Texas Governor Rick Perry has requested a Major Disaster Declaration for the entire state, as brush fires which have burned more than 1.5 million acres continued on Monday. The fires have been whipped by 60-mile-an-hour wind gusts and fueled by brush dried out by record low humidity. “Texas is reaching its capacity to respond to these emergencies and is in need of federal assistance,” Perry said in a statement on Monday.
“I urge President (Barack) Obama to approve our request quickly so Texans can continue receiving the resources and support they need as wildfires remain an ongoing threat.”So far a total of 7,800 separate fires have destroyed 244 homes, including 10 in southwest Austin on Sunday in what is being called the Pinnacle Fire. “We’ve got real strong winds, real dry air, real low humidities. Couple all that with dry fuels, which we have a lot of, and the fires are running pretty hard,” Marq Webb of the Texas Forest Service said on Monday.
In Austin, Fire Department spokeswoman Michelle DeCrane said on Monday that a 60-year-old man, Michael Weathers, has been charged with arson in connection with the Pinnacle Fire and is being held on $50,000 bond. An arrest affidavit says Weathers had started a cooking fire along US Highway 290 West, which caused the 100 acre Pinnacle fire. When he was arrested, Weathers had singed hair, eyebrows and sideburns, and admitted leaving the campfire unattended with the coals still hot. In addition to the 10 homes destroyed in Austin, six suffered minor damage, and one Austin firefighter was injured. Some 200 people were evacuated, but officials hope to have them back in their homes by Monday afternoon.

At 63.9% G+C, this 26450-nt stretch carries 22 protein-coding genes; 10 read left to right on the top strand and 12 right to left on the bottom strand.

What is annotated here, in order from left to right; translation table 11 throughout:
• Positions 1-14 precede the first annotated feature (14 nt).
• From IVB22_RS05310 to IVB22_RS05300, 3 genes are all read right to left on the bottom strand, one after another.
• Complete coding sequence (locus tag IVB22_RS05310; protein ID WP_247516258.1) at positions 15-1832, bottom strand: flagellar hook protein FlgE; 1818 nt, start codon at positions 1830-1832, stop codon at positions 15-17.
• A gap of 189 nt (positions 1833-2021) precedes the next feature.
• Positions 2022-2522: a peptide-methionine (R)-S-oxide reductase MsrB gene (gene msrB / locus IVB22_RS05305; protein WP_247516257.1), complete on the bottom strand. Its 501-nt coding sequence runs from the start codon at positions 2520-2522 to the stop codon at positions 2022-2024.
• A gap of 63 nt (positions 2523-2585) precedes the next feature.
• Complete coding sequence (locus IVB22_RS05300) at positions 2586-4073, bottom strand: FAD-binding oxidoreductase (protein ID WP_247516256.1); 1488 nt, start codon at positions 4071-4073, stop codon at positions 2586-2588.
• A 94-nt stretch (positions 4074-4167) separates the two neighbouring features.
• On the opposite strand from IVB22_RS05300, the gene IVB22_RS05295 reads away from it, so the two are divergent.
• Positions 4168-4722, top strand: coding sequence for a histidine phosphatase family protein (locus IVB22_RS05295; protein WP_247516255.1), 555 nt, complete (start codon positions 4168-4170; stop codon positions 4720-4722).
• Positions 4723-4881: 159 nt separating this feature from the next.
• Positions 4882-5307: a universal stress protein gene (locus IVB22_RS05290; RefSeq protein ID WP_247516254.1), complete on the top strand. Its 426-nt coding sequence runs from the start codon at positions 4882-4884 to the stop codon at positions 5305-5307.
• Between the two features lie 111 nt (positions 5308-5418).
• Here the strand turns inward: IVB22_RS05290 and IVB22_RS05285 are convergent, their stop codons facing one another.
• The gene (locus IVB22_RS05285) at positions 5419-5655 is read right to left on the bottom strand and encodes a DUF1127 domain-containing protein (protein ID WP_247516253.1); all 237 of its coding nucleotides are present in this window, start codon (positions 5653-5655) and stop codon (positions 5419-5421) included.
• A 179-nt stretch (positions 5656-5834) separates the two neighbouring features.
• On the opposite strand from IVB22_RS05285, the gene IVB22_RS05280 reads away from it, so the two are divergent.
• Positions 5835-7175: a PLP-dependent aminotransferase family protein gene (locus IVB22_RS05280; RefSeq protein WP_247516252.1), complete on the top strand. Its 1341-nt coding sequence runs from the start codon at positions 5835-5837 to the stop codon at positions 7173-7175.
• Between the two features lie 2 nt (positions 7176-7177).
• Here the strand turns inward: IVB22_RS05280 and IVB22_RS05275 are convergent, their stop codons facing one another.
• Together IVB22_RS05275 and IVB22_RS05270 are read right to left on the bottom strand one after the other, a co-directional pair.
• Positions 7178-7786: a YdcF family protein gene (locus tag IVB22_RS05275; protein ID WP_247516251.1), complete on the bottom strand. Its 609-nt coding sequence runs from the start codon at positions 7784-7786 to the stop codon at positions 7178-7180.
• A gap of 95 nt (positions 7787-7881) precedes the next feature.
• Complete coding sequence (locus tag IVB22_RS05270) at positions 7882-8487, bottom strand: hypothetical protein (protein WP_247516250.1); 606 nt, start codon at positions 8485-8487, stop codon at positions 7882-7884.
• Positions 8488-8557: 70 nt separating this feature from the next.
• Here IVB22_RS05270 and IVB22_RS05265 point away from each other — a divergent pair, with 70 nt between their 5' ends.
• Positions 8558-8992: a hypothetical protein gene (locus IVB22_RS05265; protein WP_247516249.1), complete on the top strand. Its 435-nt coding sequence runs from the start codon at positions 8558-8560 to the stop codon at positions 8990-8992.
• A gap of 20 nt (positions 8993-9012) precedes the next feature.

“The dry conditions and drought we have been suffering make our area ripe for extreme fire danger,” Austin Fire Chief Rhoda Mae Kerr said on Monday. “What we saw yesterday in southwest Austin is something we have been talking about for years in Austin with the wild-land urban interface. Our city has spectacular topography and scenery that homeowners want to take advantage of, but butting homes adjacent to the rural wild land requires extra vigilance to ensure we don’t have a repeat of yesterday’s fire.”
The Forest Service’s Webb said brush fires were burning in literally every portion of Texas.
“We have over a million acres in the state of Texas burning all the way from Louisiana to New Mexico in multiple fires which are uncontrolled,” he said.
Burn bans are currently in effect in 195 of the state’s 254 counties.
Currently the Texas Forestry Services are drawing resources from counties not yet effected by the wildfire spreading from El Paso to Tyler/Longview Texas. These requests come on a 7 day tour.